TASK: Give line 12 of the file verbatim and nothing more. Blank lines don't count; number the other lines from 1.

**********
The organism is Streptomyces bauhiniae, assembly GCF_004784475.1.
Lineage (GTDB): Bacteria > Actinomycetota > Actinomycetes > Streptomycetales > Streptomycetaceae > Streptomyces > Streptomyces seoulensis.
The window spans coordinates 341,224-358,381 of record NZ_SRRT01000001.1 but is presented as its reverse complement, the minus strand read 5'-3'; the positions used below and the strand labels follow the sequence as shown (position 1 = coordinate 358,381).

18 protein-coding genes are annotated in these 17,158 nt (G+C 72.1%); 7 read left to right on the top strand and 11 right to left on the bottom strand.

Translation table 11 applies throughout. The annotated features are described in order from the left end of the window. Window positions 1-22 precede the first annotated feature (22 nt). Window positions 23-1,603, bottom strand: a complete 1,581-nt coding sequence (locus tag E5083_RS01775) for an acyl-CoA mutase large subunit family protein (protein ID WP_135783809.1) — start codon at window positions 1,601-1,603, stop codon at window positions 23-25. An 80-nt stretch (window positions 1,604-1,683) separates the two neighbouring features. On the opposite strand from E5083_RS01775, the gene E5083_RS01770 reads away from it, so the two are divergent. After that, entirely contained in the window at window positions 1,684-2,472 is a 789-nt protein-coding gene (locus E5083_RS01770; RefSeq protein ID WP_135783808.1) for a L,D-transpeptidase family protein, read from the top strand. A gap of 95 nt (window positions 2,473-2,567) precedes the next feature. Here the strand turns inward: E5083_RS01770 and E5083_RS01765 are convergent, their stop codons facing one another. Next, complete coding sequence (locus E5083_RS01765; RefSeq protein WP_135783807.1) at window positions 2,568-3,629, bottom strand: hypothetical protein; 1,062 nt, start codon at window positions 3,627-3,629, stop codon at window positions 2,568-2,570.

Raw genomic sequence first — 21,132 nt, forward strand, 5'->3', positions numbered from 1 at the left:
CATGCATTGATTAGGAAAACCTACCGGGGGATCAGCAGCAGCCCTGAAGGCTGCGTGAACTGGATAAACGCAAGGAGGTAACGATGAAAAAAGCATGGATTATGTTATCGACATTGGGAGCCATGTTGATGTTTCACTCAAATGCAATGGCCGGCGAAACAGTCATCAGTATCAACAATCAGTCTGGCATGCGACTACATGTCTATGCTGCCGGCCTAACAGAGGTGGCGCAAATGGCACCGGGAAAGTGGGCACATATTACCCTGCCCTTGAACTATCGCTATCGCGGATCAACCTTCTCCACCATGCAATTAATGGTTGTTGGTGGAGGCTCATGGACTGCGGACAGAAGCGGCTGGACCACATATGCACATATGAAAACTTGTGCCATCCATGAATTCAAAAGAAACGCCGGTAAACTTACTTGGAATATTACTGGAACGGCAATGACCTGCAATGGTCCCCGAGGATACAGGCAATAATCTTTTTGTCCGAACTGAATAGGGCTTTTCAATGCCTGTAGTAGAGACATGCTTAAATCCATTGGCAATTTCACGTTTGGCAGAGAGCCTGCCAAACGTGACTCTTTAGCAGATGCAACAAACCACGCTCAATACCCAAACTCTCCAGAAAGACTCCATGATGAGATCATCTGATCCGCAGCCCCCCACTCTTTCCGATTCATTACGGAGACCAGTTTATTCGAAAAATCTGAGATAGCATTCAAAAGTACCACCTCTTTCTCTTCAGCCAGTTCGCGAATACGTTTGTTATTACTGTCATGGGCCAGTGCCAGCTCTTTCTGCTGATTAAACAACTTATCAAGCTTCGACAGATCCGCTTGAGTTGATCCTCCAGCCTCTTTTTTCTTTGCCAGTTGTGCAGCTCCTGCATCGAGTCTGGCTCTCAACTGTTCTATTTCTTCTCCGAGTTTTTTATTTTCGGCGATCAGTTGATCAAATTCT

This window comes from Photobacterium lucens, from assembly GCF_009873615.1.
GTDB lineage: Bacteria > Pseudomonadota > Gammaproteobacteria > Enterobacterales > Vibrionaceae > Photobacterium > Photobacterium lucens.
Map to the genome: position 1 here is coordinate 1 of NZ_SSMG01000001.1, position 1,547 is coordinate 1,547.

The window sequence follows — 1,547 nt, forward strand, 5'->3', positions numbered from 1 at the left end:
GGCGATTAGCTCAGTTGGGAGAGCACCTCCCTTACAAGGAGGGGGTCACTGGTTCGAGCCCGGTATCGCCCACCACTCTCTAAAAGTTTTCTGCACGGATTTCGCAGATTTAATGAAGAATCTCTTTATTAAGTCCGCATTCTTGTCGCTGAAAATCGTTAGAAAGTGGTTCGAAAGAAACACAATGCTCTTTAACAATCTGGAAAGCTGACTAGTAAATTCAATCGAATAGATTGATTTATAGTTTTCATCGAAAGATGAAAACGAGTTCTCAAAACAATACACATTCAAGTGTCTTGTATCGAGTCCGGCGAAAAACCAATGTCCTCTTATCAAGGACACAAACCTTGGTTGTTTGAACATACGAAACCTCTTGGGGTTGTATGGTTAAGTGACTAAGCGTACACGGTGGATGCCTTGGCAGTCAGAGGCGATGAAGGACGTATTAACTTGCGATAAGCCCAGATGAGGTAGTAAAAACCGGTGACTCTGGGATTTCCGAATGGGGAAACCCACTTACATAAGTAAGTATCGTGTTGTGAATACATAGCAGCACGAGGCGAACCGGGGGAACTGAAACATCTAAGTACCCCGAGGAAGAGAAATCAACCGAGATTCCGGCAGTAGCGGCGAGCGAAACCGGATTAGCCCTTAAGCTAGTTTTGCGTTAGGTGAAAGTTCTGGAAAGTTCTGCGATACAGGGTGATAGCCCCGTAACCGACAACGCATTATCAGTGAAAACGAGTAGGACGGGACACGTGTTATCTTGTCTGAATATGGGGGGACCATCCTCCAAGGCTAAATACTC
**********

GGCGATTAGCTCAGTTGGGAGAGCACCTCCCTTACAAGGAGGGGGTCACTGGTTCGAGCCCGGTATCGCCCACCACTCTCTAAAAGTTTTCTGCACGGATTTCGCAGATTTAATGAAGAATCTCTTTATTAAGTCCGCATTCTTGTCGCTGAAAATCGTTAGAAAGTGGTTCGAAAGAAACACAATGCTCTTTAACAATCTGGAAAGCTGACTAGTAAATTCAATCGAATAGATTGATTTATAGTTTTCATCGAAAGATGAAAACGAGTTCTCAAAACAATACACATTCAAGTGTCTTGTATCGAGTCCGGCGAAAAACCAATGTCCTCTTATCAAGGACACAAACCTTGGTTGTTTGAACATACGAAACCTCTTGGGGTTGTATGGTTAAGTGACTAAGCGTACACGGTGGATGCCTTGGCAGTCAGAGGCGATGAAGGACGTATTAACTTGCGATAAGCCCAGATGAGGTAGTAAAAACCGGTGACTCTGGGATTTCCGAATGGGGAAACCCACTTACATAAGTAAGTATCGTGTTGTGAATACATAGCAGCACGAGGCGAACCGGGGGAACTGAAACATCTAAGTACCCCGAGGAAGAGAAATCAACCGAGATTCCGGCAGTAGCGGCGAGCGAAACCGGATTAGCCCTTAAGCTAGTTTTGCGTTAGGTGAAAGTTCTGGAAAGTTCTGCGATACAGGGTGATAGCCCCGTAACCGACAACGCATTATCAGTGAAAACGAGTAGGACGGGACACGTGTTATCTTGTCTGAATATGGGGGGACCATCCTCCAAGGCTAAATACTC